R.I.P. Prodigy

Mark Lennihan/AP

R.I.P. Prodigy

Mark Lennihan/AP

Prodigy of Mobb Deep has died at the age of 42. The news began circulating after Nas posted an Instagram memorializing the rapper, and a publicist confirmed the report to XXL. He was found unconscious this morning. Prodigy had been vocal about his struggles with sickle cell anemia throughout his career, though his exact cause of death is unknown at this time. TMZ reports that he was in Vegas this past weekend performing as part of the Art Of Rap tour. [UPDATE: TMZ reports that Prodigy choked on an egg while hospitalized for sickle cell treatments, though it’s still unclear whether the choking directly caused his death.]

Prodigy was born Albert Johnson in Hempstead, New York. He family was full of musicians; his mother Fatima Johnson had been a member of the early-’60s girl group the Crystals. Prodigy was just 17 when he and his friend Kejuan Muchita, better known as Havoc, formed the duo Poetical Prophets. They recorded the demo tape Flavor For The Nonbelievers and ended up in the Unsigned Hype column in The Source. In 1993, they changed their name to Mobb Deep and released the debut album Juvenile Hell.

In 1995, Mobb Deep released their album The Infamous, one of the all-time immortal classics of scorched-earth New York rap. It’s a dark, cold, chilling album, and it gets much of its power from Prodigy’s wizened, grim delivery. Still a teenager, Prodigy came off like a weary gunslinger, dispensing gory and specific threats with a seen-it-all shrug: “For all those who wanna profile and pose / Rock you in your face, stab your brain with your nosebone.” Their breakout single “Shook Ones Pt. 2″ is an absolutely perfect song, a masterpiece of evocative, atmospheric street-rap.

The Infamous featured appearances from New York peers like Nas, Ghostface Killah, Raekwon, and Q-Tip. It went gold, immediately establish Mobb Deep as a duo near the pinnacle of New York rap when it was in arguably its greatest period. Mobb Deep went on to release the nearly-as-great Hell On Earth in 1996. They feuded with 2Pac and Snoop Dogg, and they worked with many of the greatest artists of their era. And in the late-’90s jiggy era, Mobb Deep continued to thrive, going platinum with the mean, intense Murda Muzik LP and dominating clubs with the dark-hearted single “Quiet Storm.”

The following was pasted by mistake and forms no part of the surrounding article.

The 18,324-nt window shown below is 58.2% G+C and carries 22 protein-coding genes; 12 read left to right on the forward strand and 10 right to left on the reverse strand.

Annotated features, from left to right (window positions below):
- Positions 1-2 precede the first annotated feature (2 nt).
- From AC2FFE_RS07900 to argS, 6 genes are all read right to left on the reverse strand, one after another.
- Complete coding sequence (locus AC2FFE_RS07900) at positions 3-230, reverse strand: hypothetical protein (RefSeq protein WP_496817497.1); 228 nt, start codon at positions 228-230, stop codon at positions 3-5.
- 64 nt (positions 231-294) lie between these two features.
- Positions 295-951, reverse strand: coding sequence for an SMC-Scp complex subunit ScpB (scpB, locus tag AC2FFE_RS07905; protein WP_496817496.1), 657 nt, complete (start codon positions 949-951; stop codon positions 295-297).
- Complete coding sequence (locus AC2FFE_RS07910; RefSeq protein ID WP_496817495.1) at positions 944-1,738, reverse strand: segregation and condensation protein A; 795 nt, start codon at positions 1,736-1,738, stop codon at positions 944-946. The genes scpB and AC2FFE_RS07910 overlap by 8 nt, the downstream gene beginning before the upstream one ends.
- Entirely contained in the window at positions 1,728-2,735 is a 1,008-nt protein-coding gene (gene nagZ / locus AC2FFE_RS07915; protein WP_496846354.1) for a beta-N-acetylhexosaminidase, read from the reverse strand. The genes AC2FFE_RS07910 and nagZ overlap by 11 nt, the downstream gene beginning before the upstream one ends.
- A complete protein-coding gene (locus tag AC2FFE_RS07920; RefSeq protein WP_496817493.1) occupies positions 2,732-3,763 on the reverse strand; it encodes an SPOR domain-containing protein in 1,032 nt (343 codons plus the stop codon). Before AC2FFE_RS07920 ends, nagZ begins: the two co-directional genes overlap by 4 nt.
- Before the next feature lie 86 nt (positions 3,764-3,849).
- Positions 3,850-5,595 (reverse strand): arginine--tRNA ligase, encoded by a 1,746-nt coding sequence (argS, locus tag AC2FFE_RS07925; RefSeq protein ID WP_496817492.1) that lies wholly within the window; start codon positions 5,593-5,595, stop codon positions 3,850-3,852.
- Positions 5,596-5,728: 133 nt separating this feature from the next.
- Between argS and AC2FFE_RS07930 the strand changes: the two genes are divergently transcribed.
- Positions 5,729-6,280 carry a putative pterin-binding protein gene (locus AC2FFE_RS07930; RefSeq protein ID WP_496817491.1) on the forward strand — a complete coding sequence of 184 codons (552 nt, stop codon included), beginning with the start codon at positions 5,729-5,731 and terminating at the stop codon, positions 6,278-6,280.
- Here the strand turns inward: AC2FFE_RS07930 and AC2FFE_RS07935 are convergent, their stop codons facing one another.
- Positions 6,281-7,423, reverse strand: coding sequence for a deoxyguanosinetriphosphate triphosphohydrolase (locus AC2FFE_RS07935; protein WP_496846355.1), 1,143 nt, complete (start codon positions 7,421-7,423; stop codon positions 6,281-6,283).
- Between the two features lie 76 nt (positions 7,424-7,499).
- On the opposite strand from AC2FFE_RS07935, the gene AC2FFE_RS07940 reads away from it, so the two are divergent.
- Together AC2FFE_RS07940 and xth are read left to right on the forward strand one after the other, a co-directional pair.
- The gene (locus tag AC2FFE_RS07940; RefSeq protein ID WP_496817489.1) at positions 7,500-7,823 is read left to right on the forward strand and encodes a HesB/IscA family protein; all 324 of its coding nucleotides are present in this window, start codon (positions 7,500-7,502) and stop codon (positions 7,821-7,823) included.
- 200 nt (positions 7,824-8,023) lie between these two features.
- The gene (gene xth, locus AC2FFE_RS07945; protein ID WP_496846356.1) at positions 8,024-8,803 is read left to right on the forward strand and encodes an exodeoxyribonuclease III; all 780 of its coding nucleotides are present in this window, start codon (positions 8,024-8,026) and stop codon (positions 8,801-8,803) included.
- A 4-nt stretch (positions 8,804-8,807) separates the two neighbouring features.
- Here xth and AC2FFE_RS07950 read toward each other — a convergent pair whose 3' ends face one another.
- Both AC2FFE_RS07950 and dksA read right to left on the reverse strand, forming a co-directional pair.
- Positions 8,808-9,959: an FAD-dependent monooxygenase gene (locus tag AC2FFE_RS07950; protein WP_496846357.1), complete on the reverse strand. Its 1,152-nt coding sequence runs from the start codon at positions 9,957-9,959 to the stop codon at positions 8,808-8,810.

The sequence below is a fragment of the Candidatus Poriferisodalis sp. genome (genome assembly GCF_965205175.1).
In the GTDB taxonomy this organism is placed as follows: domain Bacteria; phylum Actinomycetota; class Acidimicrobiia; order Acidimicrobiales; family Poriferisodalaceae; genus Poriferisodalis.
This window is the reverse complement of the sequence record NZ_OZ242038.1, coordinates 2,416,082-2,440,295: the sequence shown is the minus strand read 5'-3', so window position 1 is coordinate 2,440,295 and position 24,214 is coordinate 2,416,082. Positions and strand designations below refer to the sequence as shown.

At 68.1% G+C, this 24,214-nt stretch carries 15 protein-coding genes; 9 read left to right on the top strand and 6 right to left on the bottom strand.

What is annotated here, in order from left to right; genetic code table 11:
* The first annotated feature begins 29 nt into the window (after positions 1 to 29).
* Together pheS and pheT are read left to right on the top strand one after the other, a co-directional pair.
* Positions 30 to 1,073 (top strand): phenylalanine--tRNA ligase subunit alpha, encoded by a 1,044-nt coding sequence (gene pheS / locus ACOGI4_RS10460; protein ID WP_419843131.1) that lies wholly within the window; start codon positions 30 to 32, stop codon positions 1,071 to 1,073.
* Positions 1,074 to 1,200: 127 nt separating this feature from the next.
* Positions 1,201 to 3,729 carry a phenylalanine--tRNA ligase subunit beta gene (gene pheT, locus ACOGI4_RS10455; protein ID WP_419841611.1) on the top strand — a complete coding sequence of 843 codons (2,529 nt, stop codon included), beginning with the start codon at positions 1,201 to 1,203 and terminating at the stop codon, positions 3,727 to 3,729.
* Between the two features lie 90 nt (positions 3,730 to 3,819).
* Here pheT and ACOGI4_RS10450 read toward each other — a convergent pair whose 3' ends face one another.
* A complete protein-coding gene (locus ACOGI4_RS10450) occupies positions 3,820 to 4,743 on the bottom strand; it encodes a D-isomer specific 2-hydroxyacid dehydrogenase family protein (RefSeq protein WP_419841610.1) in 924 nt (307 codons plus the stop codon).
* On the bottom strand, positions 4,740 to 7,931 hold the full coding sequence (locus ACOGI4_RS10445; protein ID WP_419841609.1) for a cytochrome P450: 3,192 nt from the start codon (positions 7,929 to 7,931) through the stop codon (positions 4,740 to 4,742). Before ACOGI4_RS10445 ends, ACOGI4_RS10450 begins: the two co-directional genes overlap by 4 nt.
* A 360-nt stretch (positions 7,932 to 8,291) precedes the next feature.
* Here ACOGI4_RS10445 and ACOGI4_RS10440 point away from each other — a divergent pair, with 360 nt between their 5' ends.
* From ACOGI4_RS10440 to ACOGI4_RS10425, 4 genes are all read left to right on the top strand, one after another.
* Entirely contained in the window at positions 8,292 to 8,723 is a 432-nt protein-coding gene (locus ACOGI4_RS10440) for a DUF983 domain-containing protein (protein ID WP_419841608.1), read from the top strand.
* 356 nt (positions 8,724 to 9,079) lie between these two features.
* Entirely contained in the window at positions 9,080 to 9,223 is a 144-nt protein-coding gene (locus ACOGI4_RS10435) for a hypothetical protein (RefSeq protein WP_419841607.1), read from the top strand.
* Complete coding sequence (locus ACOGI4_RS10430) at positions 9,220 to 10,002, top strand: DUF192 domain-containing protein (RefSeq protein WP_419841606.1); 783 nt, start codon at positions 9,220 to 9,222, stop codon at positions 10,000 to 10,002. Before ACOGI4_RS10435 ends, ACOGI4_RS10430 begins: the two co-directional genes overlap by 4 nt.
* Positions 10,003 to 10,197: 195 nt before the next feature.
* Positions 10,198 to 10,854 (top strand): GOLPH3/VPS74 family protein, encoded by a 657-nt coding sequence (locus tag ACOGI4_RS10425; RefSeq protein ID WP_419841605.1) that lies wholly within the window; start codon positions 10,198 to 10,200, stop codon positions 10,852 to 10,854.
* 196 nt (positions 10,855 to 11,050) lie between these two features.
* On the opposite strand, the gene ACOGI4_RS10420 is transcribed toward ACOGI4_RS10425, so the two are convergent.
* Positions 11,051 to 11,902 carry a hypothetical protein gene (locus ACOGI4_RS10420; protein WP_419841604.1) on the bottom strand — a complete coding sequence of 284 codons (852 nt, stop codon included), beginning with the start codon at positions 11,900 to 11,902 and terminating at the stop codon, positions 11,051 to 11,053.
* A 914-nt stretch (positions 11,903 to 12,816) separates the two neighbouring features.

Prodigy released the solo album H.N.I.C. in 2000, but his career hit a serious roadblock when Jay-Z dissed Mobb Deep on “Takeover” and showed a photo of Prodigy, dressed for dance class, on the big screen at Hot 97’s Summer Jam concert. Mobb Deep soldiered on, going gold with their Infamy album in 2001 and coming close with the 2004 album Americaz Nightmare.

In 2006, Mobb Deep signed on with 50 Cent’s G-Unit label and released the ill-received Blood Money album. But in 2007, Prodigy bounced back with Return Of The Mac, a truly great independent album recorded entirely with producer the Alchemist, using mostly samples of ’70s soul and funk. With it, he made dark, disturbing bloody videos that existed entirely for YouTube, rather than for broadcast, a novel thing at the time. Return Of The Mac wasn’t a commercial success, but it established that Prodigy was still a powerful voice. Unfortunately, later that year, Prodigy was arrested for criminal possession of a weapon, and he served three and a half years in prison.

During his imprisonment, Prodigy released one more solo album. Upon his release, he released four more in two years. He also published his memoir My Infamous Life, one of the all-time great rap books. In 2012, Mobb Deep broke up after Havoc tweeted derogatory comments about Prodigy, later claiming that his account had been hacked. But Mobb Deep reunited in 2014, releasing their final album The Infamous Mobb Deep. In the past few years, they’ve been touring steadily.

Mobb Deep were, at their peak, a perfect rap group, a uniquely bleak and powerful unit who made magnetic music without doing anything to clean their sound up or make it friendly for a mainstream audience. (Kanye West famously hung a “What Would Mobb Deep Do?” sign on his studio wall when he was recording My Beautiful Dark Twisted Fantasy.) Prodigy was famously short, as was Havoc; the first time I saw Mobb Deep, I was pressed right up against the stage, and even standing on stage, both of those guys were shorter than me. (I’m tall.) But even at that show — an in-store at a Manhattan record store, in the middle of the day — they both came across as titans, as these vast personalities in small bodies. I interviewed Prodigy about a decade ago, and while he didn’t say much that day, he had presence. He music had presence, too. Below, watch some of his videos.

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